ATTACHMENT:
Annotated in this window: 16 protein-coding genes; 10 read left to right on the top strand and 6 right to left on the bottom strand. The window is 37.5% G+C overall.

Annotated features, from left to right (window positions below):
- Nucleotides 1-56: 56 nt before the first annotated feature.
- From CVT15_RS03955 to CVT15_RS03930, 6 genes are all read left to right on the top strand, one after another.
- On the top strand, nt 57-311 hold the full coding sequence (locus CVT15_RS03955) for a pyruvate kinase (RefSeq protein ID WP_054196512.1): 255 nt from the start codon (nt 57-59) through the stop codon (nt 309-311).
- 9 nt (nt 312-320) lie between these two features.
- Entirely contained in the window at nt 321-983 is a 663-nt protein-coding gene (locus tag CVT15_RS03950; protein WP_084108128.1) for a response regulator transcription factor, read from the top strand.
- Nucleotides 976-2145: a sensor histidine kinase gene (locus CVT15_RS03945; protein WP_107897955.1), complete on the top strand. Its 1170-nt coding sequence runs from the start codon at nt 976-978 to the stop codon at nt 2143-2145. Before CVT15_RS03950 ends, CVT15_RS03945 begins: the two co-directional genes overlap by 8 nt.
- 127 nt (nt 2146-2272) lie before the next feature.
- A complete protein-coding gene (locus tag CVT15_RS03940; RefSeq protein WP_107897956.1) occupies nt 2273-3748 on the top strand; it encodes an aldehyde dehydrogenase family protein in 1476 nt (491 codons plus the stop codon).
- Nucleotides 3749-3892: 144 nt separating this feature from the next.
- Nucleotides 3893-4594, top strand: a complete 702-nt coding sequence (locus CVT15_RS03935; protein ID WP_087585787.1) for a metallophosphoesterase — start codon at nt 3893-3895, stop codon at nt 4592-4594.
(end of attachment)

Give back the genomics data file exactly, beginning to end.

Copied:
Annotated in this window: 16 protein-coding genes; 10 read left to right on the top strand and 6 right to left on the bottom strand. The window is 37.5% G+C overall.

Annotated features, from left to right (window positions below):
- Nucleotides 1-56: 56 nt before the first annotated feature.
- From CVT15_RS03955 to CVT15_RS03930, 6 genes are all read left to right on the top strand, one after another.
- On the top strand, nt 57-311 hold the full coding sequence (locus CVT15_RS03955) for a pyruvate kinase (RefSeq protein ID WP_054196512.1): 255 nt from the start codon (nt 57-59) through the stop codon (nt 309-311).
- 9 nt (nt 312-320) lie between these two features.
- Entirely contained in the window at nt 321-983 is a 663-nt protein-coding gene (locus tag CVT15_RS03950; protein WP_084108128.1) for a response regulator transcription factor, read from the top strand.
- Nucleotides 976-2145: a sensor histidine kinase gene (locus CVT15_RS03945; protein WP_107897955.1), complete on the top strand. Its 1170-nt coding sequence runs from the start codon at nt 976-978 to the stop codon at nt 2143-2145. Before CVT15_RS03950 ends, CVT15_RS03945 begins: the two co-directional genes overlap by 8 nt.
- 127 nt (nt 2146-2272) lie before the next feature.
- A complete protein-coding gene (locus tag CVT15_RS03940; RefSeq protein WP_107897956.1) occupies nt 2273-3748 on the top strand; it encodes an aldehyde dehydrogenase family protein in 1476 nt (491 codons plus the stop codon).
- Nucleotides 3749-3892: 144 nt separating this feature from the next.
- Nucleotides 3893-4594, top strand: a complete 702-nt coding sequence (locus CVT15_RS03935; protein ID WP_087585787.1) for a metallophosphoesterase — start codon at nt 3893-3895, stop codon at nt 4592-4594.